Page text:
Many Jews in Israel consider themselves secular, which means they are Jewish in a cultural sense, but they do not practice the religion. Jewish culture draws from the experience of the Diaspora as well as the religion. This, along with the Hebrew language, creates a bond between Jews in Israel regardless of where they are from.
There are four holy cities in Israel, and each is associated with one of the four elements - earth, water, fire, and air. Jerusalem is fire becauseof the eternal flame in its temples. Tiberius is water because it is on the shore of the Sea of Galilee. Hebron is earth because the patriarchs Abraham, Isaac, and Ishmael are buried there. Safed is air, or spirit, because it is the spiritual center of Israel, home of the Kabbalah and mystical Judaism.
Shabbat plays a central role in Israeli life. Every Friday afternoon, shops are shuttered, traffic disappears, and buses and trains stop running. Shabbat is a time for family. Soldiers return home for the weekend, and friends get together.
On Saturday, the religious attend synagogue, while the not so religious often go to the beach for some fun and sun. Shabbat is not just a time for prayer, it is a time to be yourself. The whole week in Israel revolves around it.
ISLAM IN ISRAEL
When Mohammed died, he rode his white steed to the Dome of the Rock in Jerusalem to ascend to heaven. This shows the close ties that exist between Islam and Israel. Today, Islam is the religion of the majority of Arab Israelis. There are active mosques throughout the country, and in many parts of Israel, the call to prayer can be heard echoing from minarets.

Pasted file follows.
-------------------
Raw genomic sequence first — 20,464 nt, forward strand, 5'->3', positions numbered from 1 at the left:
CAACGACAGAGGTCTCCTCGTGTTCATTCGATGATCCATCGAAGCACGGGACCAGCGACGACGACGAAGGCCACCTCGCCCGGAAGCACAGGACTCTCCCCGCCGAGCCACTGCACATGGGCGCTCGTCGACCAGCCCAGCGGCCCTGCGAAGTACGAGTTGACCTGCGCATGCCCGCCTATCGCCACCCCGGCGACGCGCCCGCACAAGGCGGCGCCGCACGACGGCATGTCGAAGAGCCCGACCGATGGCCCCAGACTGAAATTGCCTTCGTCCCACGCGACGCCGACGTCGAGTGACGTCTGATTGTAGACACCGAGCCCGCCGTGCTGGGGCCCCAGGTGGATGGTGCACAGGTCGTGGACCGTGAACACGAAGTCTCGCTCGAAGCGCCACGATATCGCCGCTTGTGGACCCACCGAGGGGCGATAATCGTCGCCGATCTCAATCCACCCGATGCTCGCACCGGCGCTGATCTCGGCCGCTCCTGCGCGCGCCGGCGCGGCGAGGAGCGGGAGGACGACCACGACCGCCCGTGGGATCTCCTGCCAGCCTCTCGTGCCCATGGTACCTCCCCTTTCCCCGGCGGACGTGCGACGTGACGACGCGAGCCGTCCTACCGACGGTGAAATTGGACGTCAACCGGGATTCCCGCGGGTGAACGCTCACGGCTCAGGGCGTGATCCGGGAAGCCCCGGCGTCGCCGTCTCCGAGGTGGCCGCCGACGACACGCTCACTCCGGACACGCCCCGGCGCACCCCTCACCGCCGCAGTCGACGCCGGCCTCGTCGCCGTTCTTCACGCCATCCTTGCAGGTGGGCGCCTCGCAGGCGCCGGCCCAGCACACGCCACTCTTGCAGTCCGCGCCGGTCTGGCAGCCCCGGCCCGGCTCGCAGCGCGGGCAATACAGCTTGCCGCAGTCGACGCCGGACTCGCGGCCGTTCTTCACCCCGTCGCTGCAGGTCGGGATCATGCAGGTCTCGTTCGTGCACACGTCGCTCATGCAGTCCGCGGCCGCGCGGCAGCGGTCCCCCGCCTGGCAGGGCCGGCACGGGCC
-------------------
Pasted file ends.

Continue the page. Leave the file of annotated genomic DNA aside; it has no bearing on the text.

Markets in Israel are filled with noise - the voices of shoppers as they throng between stalls, men calling out their wares, the whine of Middle Eastern music blaring from radios. Then there are the smells that change as you pass between an endless variety of goods; Turkish coffee, frying eggplant,fresh baked buns, open tins of spices, shish kabob grilling on charcoal, the salty wetness of just caught fish lying on a bed of ice.
Carmel Market is a long alley lined with stalls. It is in the center of Tel Aviv and serves the needs of the inner city.
The Turkish Bazaar is set among the winding streets of Old Town in Akko. It is a covered market used by the local Arab population. It has become popular with tourists because it captures the flavor of the Middle East.
A GENERATION IN UNIFORM
All Israelis over age 18 are required to serve in the military. The only exceptions are Arab Israelis and those with religious exemptions. This means that a whole generation of young people, regardless of economic or social background, finds itself dealing with life in the Israeli Defense Force.
Military service dominates the early years of adulthood for both men and women. After the military, many young Israelis travel abroad before settling down to university or a job.
Soldiers are constantly moving around the country on buses and trains. Most soldiers carry their rifles with them, so weapons are a familiar sight in Israel.
Israelis feel that people living outside their country tend to view Israel through their own biases, and that the international community does not recognize the real security threat that Israeli people face daily.